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I got to calculate the value for the variable $c$ when they give me this intervals but I don't know how to interpret the inequations.

a) $P(-c \le z \le c) = .668$.

b) $P(c \le |z|) = .016$.

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What are $n$ and $p$? – ncmathsadist Oct 7 '12 at 23:56
Are you using tables of the normal distribution, or software? – André Nicolas Oct 8 '12 at 0:02
I got to use the tables at last, I just would like to clear what is the right value I got to look for on the table to know c – diegoaguilar Oct 8 '12 at 0:04
Binomial distribution isn't defined on negative values. – Alex Oct 8 '12 at 0:26
Ok. any other parameters are known, like mean..? Can we state then, that it is about a normal distribution instead of binomial? – Berci Oct 8 '12 at 0:54
up vote 1 down vote accepted

So. We have a probability variable $z$: some random thing happens, and then $z$ gets a value, assumed as a real number.

If this 'random thing' occurs according to a given distribution, then the corresponding distribution function is defined as: $$F(t):=P(z<t)$$ If the distribution is continuous, then all single points have zero probability, so $F(t)=P(z\le t)$. And, (assumed that $z$ has value with $1$ probability:) we also have $P(z>t) = 1-P(z\le t)$.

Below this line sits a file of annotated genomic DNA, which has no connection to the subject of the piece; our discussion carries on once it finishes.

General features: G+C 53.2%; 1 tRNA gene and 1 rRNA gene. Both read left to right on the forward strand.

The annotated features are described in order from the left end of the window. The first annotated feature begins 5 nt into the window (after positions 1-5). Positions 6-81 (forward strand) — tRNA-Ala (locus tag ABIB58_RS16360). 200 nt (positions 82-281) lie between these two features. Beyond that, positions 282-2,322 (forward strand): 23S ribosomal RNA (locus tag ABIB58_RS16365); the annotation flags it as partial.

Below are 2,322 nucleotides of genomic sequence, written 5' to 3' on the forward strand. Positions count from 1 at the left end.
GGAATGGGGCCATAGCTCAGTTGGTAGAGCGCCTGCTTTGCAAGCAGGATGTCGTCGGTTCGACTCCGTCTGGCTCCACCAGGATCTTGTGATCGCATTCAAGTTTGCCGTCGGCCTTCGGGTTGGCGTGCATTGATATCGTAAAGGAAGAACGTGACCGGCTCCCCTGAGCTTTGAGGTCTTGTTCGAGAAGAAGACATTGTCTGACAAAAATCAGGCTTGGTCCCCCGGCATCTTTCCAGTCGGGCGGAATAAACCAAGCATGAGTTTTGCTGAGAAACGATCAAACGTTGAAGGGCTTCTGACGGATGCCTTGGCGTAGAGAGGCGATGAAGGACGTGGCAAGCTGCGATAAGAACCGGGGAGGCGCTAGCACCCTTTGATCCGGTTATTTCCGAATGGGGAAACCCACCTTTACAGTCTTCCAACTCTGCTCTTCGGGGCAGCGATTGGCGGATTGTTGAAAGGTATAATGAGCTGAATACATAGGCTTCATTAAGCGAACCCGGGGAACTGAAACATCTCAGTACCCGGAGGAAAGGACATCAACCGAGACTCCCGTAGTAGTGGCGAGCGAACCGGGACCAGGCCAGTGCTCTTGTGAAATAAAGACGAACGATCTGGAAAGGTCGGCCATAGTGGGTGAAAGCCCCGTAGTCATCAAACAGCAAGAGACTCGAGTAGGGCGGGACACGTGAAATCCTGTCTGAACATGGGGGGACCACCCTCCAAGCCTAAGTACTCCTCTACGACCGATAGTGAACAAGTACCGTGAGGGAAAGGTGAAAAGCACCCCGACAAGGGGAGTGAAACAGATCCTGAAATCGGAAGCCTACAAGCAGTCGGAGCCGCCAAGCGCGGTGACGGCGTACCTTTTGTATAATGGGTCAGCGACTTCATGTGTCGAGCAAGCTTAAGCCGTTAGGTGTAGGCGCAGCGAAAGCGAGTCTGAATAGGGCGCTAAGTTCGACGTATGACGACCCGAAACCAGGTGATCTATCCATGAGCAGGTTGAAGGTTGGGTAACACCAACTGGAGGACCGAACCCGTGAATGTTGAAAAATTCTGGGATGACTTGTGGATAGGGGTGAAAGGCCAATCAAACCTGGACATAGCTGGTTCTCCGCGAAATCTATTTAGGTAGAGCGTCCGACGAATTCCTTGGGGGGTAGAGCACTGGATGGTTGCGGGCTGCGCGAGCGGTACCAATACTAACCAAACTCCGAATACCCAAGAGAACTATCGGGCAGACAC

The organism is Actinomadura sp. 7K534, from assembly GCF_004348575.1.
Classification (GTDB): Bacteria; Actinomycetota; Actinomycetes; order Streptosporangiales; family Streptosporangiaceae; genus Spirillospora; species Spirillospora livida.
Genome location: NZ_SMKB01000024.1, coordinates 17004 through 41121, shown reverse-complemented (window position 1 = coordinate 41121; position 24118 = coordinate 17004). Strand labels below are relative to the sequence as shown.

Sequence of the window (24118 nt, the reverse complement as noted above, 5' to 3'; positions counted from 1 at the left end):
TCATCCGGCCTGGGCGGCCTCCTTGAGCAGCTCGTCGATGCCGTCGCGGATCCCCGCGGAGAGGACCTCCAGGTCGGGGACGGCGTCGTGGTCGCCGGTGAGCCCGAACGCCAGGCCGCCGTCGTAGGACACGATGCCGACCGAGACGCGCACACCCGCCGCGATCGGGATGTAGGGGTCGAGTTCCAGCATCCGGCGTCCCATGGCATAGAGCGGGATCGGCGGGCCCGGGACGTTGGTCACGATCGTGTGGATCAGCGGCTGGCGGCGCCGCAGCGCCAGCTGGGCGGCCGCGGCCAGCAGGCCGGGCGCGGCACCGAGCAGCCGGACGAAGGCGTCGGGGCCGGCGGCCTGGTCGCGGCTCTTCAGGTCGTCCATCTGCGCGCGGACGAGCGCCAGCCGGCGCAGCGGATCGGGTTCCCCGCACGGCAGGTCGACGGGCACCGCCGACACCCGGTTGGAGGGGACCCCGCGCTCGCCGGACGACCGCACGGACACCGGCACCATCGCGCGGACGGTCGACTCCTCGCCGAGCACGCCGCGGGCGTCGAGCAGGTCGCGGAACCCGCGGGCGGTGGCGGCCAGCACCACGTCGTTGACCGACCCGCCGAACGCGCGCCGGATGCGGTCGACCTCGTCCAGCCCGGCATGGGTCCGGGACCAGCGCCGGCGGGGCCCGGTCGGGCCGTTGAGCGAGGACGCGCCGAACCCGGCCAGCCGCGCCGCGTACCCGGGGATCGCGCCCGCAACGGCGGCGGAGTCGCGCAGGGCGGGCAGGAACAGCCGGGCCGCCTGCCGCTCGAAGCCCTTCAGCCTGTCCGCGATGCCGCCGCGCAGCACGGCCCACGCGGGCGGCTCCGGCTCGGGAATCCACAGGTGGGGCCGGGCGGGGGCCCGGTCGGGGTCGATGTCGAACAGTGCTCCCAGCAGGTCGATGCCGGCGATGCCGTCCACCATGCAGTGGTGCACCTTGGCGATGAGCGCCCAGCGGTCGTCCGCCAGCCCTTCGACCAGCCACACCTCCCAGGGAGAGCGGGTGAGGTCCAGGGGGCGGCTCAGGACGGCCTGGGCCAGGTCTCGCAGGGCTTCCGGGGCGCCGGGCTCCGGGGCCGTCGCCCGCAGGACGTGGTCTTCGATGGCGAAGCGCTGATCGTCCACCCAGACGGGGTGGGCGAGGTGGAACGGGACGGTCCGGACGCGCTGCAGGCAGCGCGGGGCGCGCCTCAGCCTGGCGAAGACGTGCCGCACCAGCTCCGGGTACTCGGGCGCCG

In your case, if you have given a continuous distriution by $F$, then $$\text{a) }\ P(-c\le z\le c) = F(c)-F(-c)$$ $$\text{b) }\ P(c\le|z|) = P((z\ge c)\lor(z\le -c))=1-F(c) + F(-c) $$

Now, if it happens to be the standard normal distribution (that is, in a sense a limit of binomial distributions), then $F=\Phi$ and you can also use its symmetry: $\Phi(-c) = 1-\Phi(c)$.

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